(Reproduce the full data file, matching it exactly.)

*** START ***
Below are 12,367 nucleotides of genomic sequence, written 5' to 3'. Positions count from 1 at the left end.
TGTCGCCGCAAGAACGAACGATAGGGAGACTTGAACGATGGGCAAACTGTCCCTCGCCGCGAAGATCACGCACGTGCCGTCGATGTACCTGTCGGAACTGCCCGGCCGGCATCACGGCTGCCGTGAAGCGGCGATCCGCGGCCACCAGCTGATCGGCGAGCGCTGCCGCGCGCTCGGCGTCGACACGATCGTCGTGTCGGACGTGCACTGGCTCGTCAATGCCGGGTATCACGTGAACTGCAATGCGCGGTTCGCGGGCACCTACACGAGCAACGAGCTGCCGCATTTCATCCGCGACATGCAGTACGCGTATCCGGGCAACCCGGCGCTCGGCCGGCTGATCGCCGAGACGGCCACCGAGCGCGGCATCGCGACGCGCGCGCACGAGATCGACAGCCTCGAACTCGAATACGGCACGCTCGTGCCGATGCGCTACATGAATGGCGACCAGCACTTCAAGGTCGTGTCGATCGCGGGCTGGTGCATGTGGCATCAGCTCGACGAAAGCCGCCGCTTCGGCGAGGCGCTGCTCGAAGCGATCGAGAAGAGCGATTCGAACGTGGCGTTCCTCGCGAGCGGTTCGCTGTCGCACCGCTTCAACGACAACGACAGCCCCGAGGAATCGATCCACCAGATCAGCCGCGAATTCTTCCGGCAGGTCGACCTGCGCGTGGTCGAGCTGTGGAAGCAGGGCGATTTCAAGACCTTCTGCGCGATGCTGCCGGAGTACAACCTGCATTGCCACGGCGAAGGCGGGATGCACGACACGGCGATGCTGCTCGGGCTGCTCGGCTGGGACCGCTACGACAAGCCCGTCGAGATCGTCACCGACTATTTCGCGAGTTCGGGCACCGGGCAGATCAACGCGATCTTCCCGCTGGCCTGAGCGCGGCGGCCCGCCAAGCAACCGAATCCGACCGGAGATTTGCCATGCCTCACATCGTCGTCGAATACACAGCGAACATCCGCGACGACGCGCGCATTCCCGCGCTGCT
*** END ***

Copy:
Below are 12,367 nucleotides of genomic sequence, written 5' to 3'. Positions count from 1 at the left end.
TGTCGCCGCAAGAACGAACGATAGGGAGACTTGAACGATGGGCAAACTGTCCCTCGCCGCGAAGATCACGCACGTGCCGTCGATGTACCTGTCGGAACTGCCCGGCCGGCATCACGGCTGCCGTGAAGCGGCGATCCGCGGCCACCAGCTGATCGGCGAGCGCTGCCGCGCGCTCGGCGTCGACACGATCGTCGTGTCGGACGTGCACTGGCTCGTCAATGCCGGGTATCACGTGAACTGCAATGCGCGGTTCGCGGGCACCTACACGAGCAACGAGCTGCCGCATTTCATCCGCGACATGCAGTACGCGTATCCGGGCAACCCGGCGCTCGGCCGGCTGATCGCCGAGACGGCCACCGAGCGCGGCATCGCGACGCGCGCGCACGAGATCGACAGCCTCGAACTCGAATACGGCACGCTCGTGCCGATGCGCTACATGAATGGCGACCAGCACTTCAAGGTCGTGTCGATCGCGGGCTGGTGCATGTGGCATCAGCTCGACGAAAGCCGCCGCTTCGGCGAGGCGCTGCTCGAAGCGATCGAGAAGAGCGATTCGAACGTGGCGTTCCTCGCGAGCGGTTCGCTGTCGCACCGCTTCAACGACAACGACAGCCCCGAGGAATCGATCCACCAGATCAGCCGCGAATTCTTCCGGCAGGTCGACCTGCGCGTGGTCGAGCTGTGGAAGCAGGGCGATTTCAAGACCTTCTGCGCGATGCTGCCGGAGTACAACCTGCATTGCCACGGCGAAGGCGGGATGCACGACACGGCGATGCTGCTCGGGCTGCTCGGCTGGGACCGCTACGACAAGCCCGTCGAGATCGTCACCGACTATTTCGCGAGTTCGGGCACCGGGCAGATCAACGCGATCTTCCCGCTGGCCTGAGCGCGGCGGCCCGCCAAGCAACCGAATCCGACCGGAGATTTGCCATGCCTCACATCGTCGTCGAATACACAGCGAACATCCGCGACGACGCGCGCATTCCCGCGCTGCT